What You Should Know about Specialty Courts in Utah

In Utah, not all courts are the same. In fact, there are four specialty courts that work with defendants to help them find alternatives to incarceration and/or a reduction of charges. Specialty courts are mainly for those who have substance abuse issues or a mental health diagnosis. These courts work with defendants to reduce the possibility they will commit crimes in the future. This includes court-ordered requirements such as treatment and classes.

Acceptance into a Specialty Court

There are a few ways to be considered for a specialty court. All of the screenings below are used to identify the level of help needed for the person and if a specialty court will be a good fit.

LSCMI Assessment

LSCMI stands for Level of Service/Case Management Inventory. This test asks questions about things like criminal history, education, family info, substance problems, and attitudes. The results of this test help inform the court about the amount and type of supervision a person may need.

ARS Screening

ARS stands for Assessment and Referral Services. This is a screening conducted by the University of Utah Health clinic within the Department of Psychiatry. The results of this assessment are thorough and include information about substance abuse and mental health. 


Veterans must also complete the Veterans Treatment Court Enhancement Initiative assessment.

After completing these assessments, the District Attorney’s Office will use the information to determine a person’s eligibility and assign them a case manager and treatment specialist in a specialty court if they qualify. 

Utah’s Four Specialty Courts

Utah Criminal Justice Services has four specialty courts: drug court, ASAP court, veteran’s court, and mental health court. 

Drug Court

According the the Utah code, the “drug court program shall include continuous judicial supervision using a cooperative approach with prosecutors, defense counsel, corrections, substance abuse treatment services, juvenile court probation, and the Division of Child and Family Services as appropriate to promote public safety, protect participants' due process rights, and integrate substance abuse treatment with justice system case processing.”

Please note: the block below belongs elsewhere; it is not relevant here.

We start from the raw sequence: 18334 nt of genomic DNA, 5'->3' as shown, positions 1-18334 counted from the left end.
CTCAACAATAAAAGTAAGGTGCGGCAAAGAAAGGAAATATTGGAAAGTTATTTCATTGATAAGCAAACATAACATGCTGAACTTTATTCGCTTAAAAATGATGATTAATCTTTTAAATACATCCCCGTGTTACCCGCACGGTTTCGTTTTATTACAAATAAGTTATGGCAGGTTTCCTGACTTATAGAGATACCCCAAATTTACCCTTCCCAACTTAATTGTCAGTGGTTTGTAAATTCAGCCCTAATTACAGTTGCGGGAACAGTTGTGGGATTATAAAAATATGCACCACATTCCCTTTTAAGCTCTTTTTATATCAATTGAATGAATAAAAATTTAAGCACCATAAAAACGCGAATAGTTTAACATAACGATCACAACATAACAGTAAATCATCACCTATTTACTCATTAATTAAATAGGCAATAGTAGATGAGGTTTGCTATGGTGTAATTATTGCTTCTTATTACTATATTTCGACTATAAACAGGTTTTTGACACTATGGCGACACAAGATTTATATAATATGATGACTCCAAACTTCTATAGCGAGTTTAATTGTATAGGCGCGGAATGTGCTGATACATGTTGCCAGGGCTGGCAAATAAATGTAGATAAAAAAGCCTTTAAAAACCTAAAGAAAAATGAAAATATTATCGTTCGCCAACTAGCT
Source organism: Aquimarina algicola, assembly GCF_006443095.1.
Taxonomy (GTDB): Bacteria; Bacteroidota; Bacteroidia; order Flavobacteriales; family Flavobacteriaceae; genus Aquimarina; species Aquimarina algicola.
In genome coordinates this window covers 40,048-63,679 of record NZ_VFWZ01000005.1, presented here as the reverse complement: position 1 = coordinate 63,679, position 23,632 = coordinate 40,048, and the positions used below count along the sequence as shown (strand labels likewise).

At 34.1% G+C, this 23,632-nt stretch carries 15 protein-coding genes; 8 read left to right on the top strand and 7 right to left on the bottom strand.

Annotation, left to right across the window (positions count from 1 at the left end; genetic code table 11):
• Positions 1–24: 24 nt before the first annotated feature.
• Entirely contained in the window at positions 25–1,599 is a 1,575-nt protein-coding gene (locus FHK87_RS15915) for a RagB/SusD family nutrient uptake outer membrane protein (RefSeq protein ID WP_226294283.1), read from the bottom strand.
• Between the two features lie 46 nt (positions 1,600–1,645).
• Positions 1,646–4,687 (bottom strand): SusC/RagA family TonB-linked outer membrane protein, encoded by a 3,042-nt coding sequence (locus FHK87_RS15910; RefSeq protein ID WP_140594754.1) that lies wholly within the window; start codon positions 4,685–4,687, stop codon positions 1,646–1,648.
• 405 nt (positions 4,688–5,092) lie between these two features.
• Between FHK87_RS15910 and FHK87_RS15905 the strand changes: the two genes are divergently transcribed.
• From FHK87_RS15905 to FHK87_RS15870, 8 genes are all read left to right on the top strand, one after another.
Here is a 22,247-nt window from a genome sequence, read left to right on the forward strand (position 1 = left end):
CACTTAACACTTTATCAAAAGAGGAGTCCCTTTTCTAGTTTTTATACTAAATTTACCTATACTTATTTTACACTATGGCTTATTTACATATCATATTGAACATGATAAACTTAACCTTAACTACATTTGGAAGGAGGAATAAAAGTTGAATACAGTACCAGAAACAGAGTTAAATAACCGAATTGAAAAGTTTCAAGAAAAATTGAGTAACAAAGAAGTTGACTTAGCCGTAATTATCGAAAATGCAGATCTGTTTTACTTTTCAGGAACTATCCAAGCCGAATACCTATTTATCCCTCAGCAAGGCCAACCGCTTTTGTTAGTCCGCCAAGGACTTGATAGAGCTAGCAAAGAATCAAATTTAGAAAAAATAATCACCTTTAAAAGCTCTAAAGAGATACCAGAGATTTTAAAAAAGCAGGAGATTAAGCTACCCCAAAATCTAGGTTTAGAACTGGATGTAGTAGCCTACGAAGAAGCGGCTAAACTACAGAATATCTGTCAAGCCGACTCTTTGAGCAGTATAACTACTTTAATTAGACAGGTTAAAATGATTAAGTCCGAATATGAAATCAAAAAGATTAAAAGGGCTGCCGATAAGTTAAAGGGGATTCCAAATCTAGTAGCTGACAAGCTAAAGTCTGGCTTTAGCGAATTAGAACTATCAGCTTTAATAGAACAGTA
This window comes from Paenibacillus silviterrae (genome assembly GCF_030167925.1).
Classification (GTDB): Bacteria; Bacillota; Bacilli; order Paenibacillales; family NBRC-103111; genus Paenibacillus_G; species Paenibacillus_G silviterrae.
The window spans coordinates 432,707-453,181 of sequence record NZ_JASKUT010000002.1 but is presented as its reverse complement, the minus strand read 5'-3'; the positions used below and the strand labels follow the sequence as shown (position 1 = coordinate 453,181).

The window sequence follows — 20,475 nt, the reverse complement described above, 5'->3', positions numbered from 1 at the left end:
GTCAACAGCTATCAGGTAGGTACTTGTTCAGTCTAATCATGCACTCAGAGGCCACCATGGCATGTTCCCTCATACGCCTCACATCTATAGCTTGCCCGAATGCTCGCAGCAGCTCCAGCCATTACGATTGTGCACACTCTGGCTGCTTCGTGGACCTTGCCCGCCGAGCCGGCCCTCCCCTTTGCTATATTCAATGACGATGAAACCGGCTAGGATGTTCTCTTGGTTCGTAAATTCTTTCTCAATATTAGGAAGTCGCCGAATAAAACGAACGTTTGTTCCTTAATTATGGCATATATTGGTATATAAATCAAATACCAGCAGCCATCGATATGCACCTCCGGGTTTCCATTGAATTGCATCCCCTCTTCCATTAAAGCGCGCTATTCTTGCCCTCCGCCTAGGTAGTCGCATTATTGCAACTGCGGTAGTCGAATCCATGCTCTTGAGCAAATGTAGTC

That’s the legal way of saying that drug courts are designed to help frequent offenders who don’t seem to get the help they need in the traditional courts. Drug courts use drug testing and a treatment plan to help those convicted of crimes get off of drugs and reduce the likelihood they will commit more crimes in the future. 

ASAP Court

ASAP stands for Alternative Substance Addiction Program. This program is specifically for those criminal defendants who are considered low or medium risk and have substance abuse issues.

Veteran’s Court

To qualify for veteran’s court, you must have served in the armed forces, qualify for veterans benefits, and be under probation or prepared to enter a plea in abeyance. The veterans' court provides a way for struggling veterans to get specialized help and avoid incarceration.

According to the National Institute of Corrections, “veterans treatment courts respond to the unique circumstances of veterans entering the justice system. . . . Research has consistently shown that clinical interventions are most effective when they are based on risk-need-responsivity principles. . . . By incorporating the latest research on trauma, substance use disorders, and other issues affecting veterans, these tools are designed to help veterans treatment courts meet the special needs of justice-involved veterans.”

All this to say that veterans have specific needs, and traditional courts do not always meet those needs. This is why the veteran’s court was established. Salt Lake City was one of the first four veteran’s courts in the nation established in 2020.

Mental Health Court

Another alternative to traditional courts is mental health court. This was created to assist those convicted of a crime who suffer from a diagnosis of schizophrenia, bipolar disorder, or schizoaffective disorder. However, the courts may also accept those suffering from other diagnoses like PTSD or depression. Mental health court uses a variety of treatment plans including requirements to complete mental health counseling.

Find A Defense Lawyer to Help with Special Courts In Utah

If you or a loved one have been charged with a crime and suffer from a drug addiction or mental health illness, there may be a better alternative than the traditional courts. The lawyers at Brown, Bradshaw & Moffat will work with you and the criminal justice system to find a court that will serve your needs best. We understand how to defend your rights and will fight for you to get the help you need.

Give us a call at (801) 532-5297 so we can start working on your case today.

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